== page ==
But it was harassment by state officials, who demanded bribes of as much as KSh. 1bn for licences, that almost destroyed her young business, she says. She refused to pay these kickbacks.
“For more than 10 years, I fought tough battles against intimidation from state officials as well as multinationals,” she says. “At times, they would shut our processing plant, but we never gave up. This is my country and I had to fight on.”
A major turning point in Keroche’s story came in February 2008, when Karanja secured a KSh. 1bn loan from Barclays Bank. She had proved her mettle as an innovator and a capable business leader and financial institutions were responsive to her credit needs. Karanja used the capital injection to boost her factory’s infrastructure and capacity from three small rooms with five employees to much larger premises of about 4,000m² and more than 100 skilled workers. In October 2008, Karanja boldly entered the beer market and launched Summit lager.
Kenya’s beer market
Kenya is the largest beer market in East Africa, according to a 2012 report by Renaissance Capital, a Russian investment bank that tracks emerging markets. With GDP growth of 4.6% in 2012 (according to the World Bank) and a fast growing population, its market remains the region’s most robust, according to the report.
Breaking into the beer industry in Kenya has historically been difficult, even for SABMiller. The London-listed beer behemoth opened a brewing plant at Thika, about 35km northeast of Nairobi, in 2008. But after EABL mounted an aggressive advertising campaign and rolled out several cheap products to gain market advantage, SABMiller sold its facilities to EABL in 2010.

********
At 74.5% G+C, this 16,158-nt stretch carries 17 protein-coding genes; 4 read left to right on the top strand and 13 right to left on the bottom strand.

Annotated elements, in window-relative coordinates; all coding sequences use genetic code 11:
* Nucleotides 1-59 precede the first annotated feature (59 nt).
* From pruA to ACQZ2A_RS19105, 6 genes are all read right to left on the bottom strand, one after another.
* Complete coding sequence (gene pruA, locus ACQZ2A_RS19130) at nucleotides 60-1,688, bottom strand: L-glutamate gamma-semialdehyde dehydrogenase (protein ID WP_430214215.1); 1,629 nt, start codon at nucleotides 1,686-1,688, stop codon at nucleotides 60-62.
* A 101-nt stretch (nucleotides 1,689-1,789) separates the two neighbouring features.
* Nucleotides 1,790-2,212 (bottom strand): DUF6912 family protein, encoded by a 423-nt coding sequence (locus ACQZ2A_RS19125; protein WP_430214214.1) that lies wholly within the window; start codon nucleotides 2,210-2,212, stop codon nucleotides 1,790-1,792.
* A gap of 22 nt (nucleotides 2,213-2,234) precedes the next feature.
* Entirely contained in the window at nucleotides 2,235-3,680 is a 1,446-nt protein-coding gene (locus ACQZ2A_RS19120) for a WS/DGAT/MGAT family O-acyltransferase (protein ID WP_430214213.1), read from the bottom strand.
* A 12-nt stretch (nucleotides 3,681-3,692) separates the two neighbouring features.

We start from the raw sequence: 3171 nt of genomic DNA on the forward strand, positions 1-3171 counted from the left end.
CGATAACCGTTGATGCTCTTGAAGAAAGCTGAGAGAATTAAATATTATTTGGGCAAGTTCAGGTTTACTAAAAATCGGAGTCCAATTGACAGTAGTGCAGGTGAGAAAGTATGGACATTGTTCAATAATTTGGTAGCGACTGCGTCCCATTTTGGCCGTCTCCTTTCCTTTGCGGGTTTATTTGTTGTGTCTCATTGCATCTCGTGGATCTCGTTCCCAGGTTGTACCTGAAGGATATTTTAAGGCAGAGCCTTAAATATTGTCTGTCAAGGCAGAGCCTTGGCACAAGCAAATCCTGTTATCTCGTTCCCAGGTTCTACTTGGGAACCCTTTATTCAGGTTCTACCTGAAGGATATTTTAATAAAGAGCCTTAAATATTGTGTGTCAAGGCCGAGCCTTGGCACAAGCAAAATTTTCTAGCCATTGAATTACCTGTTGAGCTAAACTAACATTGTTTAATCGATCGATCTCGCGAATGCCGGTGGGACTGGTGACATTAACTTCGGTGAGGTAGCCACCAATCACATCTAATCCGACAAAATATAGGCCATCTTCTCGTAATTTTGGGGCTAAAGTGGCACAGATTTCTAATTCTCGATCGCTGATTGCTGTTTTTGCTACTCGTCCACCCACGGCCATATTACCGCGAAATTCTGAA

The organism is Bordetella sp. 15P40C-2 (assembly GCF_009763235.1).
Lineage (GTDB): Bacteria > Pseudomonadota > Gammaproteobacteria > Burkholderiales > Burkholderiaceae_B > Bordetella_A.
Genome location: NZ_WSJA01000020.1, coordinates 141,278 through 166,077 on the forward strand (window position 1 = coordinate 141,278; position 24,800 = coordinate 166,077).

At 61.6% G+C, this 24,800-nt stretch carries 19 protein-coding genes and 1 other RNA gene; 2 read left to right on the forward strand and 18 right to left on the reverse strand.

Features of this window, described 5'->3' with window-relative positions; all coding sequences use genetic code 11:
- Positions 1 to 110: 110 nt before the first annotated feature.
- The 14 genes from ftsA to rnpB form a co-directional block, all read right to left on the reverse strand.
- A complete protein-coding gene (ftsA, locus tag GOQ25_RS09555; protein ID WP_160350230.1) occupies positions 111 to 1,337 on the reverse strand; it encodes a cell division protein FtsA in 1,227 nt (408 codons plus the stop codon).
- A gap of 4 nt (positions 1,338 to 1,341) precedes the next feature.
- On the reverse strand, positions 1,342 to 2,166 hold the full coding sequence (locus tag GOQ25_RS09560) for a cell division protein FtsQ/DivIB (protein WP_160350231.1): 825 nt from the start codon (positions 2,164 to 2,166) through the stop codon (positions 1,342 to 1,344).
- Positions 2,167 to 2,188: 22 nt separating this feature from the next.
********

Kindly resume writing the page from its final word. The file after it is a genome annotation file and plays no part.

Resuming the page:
Keroche’s Summit lager, however, succeeded. The company now sells between 4.2m and 5m bottles of the lager and malt beer per week. Its share of the Kenyan alcohol market moved from 2% in 2008 to the current 5%, according to Keroche’s own market research.
What has made the Summit beers and Keroche’s other products thrive? Analyst Paul Okinyi of Nairobi-based Baseline Consulting credits the company’s innovation, its frequent rebranding and repackaging, and its 100% Kenyan ownership. Keroche’s motto, Truly Kenyan, has helped endear the company to the country’s beer consumers, he says.
Karanja is convinced that her segment of Kenya’s beer market will expand to reflect the rise of the country’s economy. “As people move up the income ladder, per capita spending on beer rises significantly,” according to a 2013 report by KPMG, an advisory firm.
A woman in business
Her story is even more remarkable because of the patriarchal barriers that Karanja sidestepped. Women hold only 12% of seats on the boards of Kenya’s top companies, according to a 2013 Kenya Institute of Management report, and only 14 of the 290 seats in Kenya’s National Assembly. Of Kenya’s 47 elected senators in the upper house, none is a woman.
Besides leading Keroche, Karanja is also a senior board member of the Kenya Association of Manufacturers. In 2013 Ventures magazine rated her as one of the most powerful women to watch in the continent’s corporate sector.
Last year Keroche announced a KSh. 2.5bn ($28m) expansion plan that will see its production capacity mushroom to 600,000 bottles a day from the current 60,000 by November 2014. Keroche plans to go regional next year, expanding sales into Burundi, Rwanda, Tanzania and Uganda.
Karanja, a mother of four, credits her success to determination. “I am what I am because of hard work,” she says. “To succeed where many failed calls for sacrifice.” She still finds time to spend with her children and her husband, now the company chairman. “We share dinners and celebrate birthdays together.”
Karanja wants to make it easier for other entrepreneurs to follow in her footsteps. She implores the Kenyan authorities to make the playing field fair. “Biased and over-taxation will destroy the industry,” she says. “We would like to see the government create a conducive business environment that emphasises fairness in word, deed and spirit. Competition is the key to innovative alternatives.”
This article was first published by Good Governance Africa.